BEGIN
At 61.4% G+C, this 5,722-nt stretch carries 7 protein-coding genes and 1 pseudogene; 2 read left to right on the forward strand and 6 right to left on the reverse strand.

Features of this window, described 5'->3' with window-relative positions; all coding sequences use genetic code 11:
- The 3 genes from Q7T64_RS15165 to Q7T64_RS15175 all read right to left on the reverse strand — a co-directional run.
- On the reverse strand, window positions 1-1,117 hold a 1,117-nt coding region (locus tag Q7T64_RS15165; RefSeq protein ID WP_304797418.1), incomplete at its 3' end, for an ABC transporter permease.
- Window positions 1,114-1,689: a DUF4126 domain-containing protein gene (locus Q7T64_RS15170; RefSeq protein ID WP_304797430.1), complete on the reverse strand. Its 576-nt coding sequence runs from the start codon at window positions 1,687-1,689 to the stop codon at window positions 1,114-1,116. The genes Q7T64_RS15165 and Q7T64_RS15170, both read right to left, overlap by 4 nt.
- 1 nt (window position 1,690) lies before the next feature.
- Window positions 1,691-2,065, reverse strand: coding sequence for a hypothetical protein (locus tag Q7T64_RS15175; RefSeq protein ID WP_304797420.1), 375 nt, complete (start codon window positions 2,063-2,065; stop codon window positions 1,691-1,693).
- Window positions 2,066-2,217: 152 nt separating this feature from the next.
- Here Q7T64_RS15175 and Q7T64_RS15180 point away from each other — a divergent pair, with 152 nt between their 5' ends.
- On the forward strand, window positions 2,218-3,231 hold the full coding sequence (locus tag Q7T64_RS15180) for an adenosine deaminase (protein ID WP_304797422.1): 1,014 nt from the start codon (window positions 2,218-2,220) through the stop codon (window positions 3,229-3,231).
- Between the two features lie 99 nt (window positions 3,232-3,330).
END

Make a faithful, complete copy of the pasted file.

At 61.4% G+C, this 5,722-nt stretch carries 7 protein-coding genes and 1 pseudogene; 2 read left to right on the forward strand and 6 right to left on the reverse strand.

Features of this window, described 5'->3' with window-relative positions; all coding sequences use genetic code 11:
- The 3 genes from Q7T64_RS15165 to Q7T64_RS15175 all read right to left on the reverse strand — a co-directional run.
- On the reverse strand, window positions 1-1,117 hold a 1,117-nt coding region (locus tag Q7T64_RS15165; RefSeq protein ID WP_304797418.1), incomplete at its 3' end, for an ABC transporter permease.
- Window positions 1,114-1,689: a DUF4126 domain-containing protein gene (locus Q7T64_RS15170; RefSeq protein ID WP_304797430.1), complete on the reverse strand. Its 576-nt coding sequence runs from the start codon at window positions 1,687-1,689 to the stop codon at window positions 1,114-1,116. The genes Q7T64_RS15165 and Q7T64_RS15170, both read right to left, overlap by 4 nt.
- 1 nt (window position 1,690) lies before the next feature.
- Window positions 1,691-2,065, reverse strand: coding sequence for a hypothetical protein (locus tag Q7T64_RS15175; RefSeq protein ID WP_304797420.1), 375 nt, complete (start codon window positions 2,063-2,065; stop codon window positions 1,691-1,693).
- Window positions 2,066-2,217: 152 nt separating this feature from the next.
- Here Q7T64_RS15175 and Q7T64_RS15180 point away from each other — a divergent pair, with 152 nt between their 5' ends.
- On the forward strand, window positions 2,218-3,231 hold the full coding sequence (locus tag Q7T64_RS15180) for an adenosine deaminase (protein ID WP_304797422.1): 1,014 nt from the start codon (window positions 2,218-2,220) through the stop codon (window positions 3,229-3,231).
- Between the two features lie 99 nt (window positions 3,232-3,330).